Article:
Bernie Sanders, the independent Vermont Senator who finished as the runner-up to Hillary Clinton in last year’s Democratic presidential primaries, has made a seemingly endless series of public appearances since the November election put Donald Trump in the White House, including a book tour in November and the recently completed “Come Together and Fight Back” tour with Democratic National Committee chair Tom Perez.
With Clinton maintaining a relatively low profile and only one official public appearance by President Barack Obama since he left office on January 20, the Sanders publicity tour has thrust the 75-year-old, 26-year Washington veteran, to the forefront of Democratic Party politics. According to one recent, well-publicized poll, Sanders was even named “the most popular politician in the country.”
While Sanders may be, according to a recent Harvard/Harris poll, highly popular, he also clearly remains highly controversial among Democrats. What’s your view of Bernie Sanders? Is he a figure who can unify the Democratic Party? Alternatively, with his incessant criticism of the Party, is the former mayor of Burlington, Vermont, a divisive force who could actually weaken the party as it attempts to defeat Donald Trump and the Republicans in the 2018 midterms and 2020 presidential election.
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Sanders has achieved his newfound level of prominence among Democrats without actually becoming a member of the Democratic Party. In fact, even after running for president as a Democrat in 2016, Sanders quickly fled the party to declare himself an independent once again.
Even on the Perez-Sanders “unity” tour, which saw Sanders and the DNC leader traveling to cities across the country in what was ostensibly an effort to heal wounds remaining from the bitter Democratic primary battle, Sanders repeatedly attacked the Democrats, at one point even blasting the party as “feeble, unable to fight back.”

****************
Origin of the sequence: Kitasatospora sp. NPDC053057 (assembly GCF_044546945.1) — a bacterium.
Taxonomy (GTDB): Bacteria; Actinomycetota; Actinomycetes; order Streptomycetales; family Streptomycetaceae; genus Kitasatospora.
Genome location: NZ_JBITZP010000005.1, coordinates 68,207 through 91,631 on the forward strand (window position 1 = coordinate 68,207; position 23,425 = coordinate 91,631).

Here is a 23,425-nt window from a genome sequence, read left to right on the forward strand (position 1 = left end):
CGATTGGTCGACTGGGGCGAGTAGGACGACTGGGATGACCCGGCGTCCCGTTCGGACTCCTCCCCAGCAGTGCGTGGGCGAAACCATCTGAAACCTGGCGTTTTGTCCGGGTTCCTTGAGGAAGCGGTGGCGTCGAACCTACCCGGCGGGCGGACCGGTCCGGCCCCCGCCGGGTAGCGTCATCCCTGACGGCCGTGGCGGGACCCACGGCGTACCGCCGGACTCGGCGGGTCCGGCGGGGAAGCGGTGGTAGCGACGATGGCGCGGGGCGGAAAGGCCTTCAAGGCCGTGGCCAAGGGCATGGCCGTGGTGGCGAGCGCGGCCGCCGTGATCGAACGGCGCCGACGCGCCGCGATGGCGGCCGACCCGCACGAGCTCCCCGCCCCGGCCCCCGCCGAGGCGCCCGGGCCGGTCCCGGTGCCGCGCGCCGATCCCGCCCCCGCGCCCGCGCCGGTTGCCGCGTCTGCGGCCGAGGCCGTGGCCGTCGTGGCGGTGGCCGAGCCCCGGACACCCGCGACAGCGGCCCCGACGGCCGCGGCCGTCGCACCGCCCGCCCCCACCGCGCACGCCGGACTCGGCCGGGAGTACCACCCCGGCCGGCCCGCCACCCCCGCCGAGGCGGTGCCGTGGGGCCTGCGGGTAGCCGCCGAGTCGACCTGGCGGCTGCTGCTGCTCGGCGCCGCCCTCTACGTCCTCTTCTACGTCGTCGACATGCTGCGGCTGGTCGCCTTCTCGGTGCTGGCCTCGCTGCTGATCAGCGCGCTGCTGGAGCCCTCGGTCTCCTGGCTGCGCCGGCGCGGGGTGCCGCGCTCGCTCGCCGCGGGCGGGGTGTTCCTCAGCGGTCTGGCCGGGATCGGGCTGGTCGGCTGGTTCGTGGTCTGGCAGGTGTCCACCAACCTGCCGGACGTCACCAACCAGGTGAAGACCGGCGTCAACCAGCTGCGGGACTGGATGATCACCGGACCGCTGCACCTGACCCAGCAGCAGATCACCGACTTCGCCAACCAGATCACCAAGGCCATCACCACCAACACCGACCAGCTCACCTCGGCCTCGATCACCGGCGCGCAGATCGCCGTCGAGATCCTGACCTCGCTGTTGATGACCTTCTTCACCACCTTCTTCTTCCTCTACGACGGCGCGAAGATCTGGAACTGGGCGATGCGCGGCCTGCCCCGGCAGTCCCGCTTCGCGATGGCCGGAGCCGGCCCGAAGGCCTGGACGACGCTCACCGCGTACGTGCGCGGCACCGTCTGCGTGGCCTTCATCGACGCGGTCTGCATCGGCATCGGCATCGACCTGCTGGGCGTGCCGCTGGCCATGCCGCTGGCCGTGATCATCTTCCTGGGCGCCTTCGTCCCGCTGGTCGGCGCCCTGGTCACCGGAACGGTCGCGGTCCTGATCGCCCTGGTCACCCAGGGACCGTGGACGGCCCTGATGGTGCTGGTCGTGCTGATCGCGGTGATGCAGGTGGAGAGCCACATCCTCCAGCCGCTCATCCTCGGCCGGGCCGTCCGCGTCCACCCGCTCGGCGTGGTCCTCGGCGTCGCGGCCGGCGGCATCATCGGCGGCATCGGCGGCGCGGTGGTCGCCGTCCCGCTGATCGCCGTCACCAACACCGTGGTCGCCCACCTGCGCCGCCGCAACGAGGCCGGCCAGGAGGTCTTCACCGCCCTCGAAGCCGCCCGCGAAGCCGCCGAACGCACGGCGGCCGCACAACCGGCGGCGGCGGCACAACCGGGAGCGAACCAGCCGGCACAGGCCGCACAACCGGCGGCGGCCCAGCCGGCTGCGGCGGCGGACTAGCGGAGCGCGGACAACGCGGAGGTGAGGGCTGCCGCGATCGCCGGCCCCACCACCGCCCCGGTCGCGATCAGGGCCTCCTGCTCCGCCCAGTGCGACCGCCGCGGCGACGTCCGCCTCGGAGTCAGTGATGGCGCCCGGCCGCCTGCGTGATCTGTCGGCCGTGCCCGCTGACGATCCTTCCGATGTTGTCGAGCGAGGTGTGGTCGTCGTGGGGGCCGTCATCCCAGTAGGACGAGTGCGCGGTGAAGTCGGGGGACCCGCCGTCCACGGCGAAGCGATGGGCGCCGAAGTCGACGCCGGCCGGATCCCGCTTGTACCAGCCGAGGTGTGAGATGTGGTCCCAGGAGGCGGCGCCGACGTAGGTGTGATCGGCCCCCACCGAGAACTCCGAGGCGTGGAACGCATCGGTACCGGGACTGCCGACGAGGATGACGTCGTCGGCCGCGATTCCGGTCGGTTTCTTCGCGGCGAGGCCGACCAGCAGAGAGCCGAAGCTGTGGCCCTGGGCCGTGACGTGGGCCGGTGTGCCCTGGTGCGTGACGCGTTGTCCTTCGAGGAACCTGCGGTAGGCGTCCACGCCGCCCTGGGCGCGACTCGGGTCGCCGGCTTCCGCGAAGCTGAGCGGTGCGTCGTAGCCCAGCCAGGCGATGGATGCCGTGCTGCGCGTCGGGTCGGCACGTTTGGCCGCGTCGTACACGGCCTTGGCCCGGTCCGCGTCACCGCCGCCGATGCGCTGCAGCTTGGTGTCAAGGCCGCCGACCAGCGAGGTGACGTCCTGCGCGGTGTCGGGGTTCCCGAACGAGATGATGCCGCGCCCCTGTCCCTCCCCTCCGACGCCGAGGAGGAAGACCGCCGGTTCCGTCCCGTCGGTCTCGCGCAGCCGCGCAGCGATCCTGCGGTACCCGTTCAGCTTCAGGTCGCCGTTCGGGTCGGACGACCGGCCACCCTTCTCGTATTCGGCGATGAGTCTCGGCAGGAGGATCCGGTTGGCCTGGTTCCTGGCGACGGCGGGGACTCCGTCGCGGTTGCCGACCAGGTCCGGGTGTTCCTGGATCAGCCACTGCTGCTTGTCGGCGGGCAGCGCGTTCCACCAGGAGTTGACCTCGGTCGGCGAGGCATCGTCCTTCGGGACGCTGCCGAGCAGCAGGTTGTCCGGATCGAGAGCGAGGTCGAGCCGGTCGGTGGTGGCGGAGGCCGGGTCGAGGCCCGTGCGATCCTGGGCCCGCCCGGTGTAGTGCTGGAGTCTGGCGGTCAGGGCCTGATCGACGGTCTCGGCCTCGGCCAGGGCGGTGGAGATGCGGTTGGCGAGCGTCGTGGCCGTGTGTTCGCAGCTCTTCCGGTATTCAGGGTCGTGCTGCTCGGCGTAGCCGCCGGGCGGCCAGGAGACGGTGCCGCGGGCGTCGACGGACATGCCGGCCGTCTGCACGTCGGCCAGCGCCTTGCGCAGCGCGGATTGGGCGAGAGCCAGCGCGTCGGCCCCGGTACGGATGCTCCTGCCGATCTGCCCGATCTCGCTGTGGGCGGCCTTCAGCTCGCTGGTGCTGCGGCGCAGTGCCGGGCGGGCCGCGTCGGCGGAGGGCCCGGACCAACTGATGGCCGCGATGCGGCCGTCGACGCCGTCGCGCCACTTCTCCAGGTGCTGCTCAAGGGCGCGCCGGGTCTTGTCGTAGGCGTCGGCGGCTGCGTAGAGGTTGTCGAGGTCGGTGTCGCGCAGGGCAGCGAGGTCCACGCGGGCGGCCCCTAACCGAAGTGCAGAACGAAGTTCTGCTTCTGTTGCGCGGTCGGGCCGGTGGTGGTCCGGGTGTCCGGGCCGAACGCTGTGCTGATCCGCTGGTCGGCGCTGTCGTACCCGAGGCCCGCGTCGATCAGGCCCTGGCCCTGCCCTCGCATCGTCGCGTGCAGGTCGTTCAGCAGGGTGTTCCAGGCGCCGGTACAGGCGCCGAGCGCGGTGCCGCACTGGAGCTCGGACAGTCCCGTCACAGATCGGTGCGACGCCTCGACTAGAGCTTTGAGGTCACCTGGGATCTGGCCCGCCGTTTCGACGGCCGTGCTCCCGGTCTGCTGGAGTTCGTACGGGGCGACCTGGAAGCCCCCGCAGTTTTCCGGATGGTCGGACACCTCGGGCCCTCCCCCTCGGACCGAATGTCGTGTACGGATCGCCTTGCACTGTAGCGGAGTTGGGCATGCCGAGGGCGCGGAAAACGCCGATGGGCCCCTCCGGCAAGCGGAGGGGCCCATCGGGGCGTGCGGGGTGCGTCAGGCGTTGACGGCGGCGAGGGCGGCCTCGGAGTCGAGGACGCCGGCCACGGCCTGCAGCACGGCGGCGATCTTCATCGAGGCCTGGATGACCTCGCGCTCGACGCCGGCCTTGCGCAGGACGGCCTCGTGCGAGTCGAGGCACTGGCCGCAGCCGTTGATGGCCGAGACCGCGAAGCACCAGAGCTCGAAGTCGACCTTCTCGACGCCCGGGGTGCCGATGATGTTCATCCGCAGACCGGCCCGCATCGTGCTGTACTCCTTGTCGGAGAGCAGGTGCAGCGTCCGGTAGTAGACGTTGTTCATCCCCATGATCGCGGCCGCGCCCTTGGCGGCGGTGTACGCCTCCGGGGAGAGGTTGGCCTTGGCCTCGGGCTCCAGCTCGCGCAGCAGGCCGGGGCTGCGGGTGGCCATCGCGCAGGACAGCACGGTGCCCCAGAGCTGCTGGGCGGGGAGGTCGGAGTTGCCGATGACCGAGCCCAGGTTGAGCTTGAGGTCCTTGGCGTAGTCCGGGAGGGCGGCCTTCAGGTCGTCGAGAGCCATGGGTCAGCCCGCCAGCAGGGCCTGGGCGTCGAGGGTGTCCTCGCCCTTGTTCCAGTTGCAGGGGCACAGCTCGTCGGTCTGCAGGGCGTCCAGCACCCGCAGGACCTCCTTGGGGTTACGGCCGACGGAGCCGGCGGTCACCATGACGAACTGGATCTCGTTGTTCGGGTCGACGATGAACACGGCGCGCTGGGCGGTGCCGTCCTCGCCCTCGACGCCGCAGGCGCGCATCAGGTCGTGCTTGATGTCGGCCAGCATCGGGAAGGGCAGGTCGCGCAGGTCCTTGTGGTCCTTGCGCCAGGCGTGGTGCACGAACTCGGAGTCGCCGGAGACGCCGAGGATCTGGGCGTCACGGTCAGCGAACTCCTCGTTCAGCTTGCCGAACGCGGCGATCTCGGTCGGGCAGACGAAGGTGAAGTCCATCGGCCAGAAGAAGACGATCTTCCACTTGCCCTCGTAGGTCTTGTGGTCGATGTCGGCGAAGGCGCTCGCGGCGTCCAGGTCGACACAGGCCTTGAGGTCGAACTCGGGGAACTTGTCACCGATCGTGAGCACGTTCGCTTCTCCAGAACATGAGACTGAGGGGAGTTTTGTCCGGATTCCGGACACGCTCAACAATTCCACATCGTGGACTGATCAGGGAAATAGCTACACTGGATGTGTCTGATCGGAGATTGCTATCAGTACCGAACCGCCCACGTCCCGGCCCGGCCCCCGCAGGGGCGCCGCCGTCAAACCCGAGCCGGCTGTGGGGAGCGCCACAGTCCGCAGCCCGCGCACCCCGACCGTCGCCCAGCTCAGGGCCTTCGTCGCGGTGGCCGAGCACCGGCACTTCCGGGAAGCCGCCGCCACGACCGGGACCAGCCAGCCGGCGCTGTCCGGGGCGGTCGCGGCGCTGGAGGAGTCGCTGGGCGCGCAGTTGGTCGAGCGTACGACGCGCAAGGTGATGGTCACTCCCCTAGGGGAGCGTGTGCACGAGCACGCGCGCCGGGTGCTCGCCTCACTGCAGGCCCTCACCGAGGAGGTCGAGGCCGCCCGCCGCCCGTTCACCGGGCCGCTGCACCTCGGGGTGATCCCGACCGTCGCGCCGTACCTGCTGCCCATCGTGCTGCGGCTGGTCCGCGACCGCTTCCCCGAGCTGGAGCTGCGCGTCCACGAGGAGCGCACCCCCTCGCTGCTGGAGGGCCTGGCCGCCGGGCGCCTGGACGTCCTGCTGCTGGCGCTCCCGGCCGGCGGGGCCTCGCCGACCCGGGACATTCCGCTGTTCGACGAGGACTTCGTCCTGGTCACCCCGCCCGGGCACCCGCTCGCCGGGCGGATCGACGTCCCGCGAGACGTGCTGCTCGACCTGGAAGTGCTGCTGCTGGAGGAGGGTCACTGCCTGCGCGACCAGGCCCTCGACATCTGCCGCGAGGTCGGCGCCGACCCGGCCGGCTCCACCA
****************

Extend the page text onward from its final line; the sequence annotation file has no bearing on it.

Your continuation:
But perhaps no Sanders statement or position has divided Democrats as much as Sanders’ endorsement of Omaha, Nebraska, mayoral candidate Heath Mello — an opponent of women’s reproductive rights who once, as a state senator, supported a bill which would have doctors administer invasive ultrasound procedures to women seeking to terminate pregnancies.
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Though Sanders’ own voting record shows that he has been consistently supportive of abortion rights, the Vermont senator has called for Democrats to show “flexibility” when it comes to including candidates with anti-abortion positions.
Among Sanders’ other statements considered divisive by some Democrats, his insistence on blaming Democrats for allowing Trump to win the 2016 election — even though Clinton won the popular vote by nearly 3 million ballots, ignoring such factors as the letter from FBI director James Comey to Congress with about a week left in the campaign regarding the supposed Clinton email scandal, and the interference in the election by Russian hackers and propaganda outlets who backed Trump.
“Donald Trump did not win the election — the Democrats lost the election!” Sanders said during a rally last week, repeating theme he has repeatedly sounded since the election. “That means rebuilding the Democratic Party, making it a grassroots party, a party from the bottom on up!”
[Featured Image by Alex Wong/Getty Images]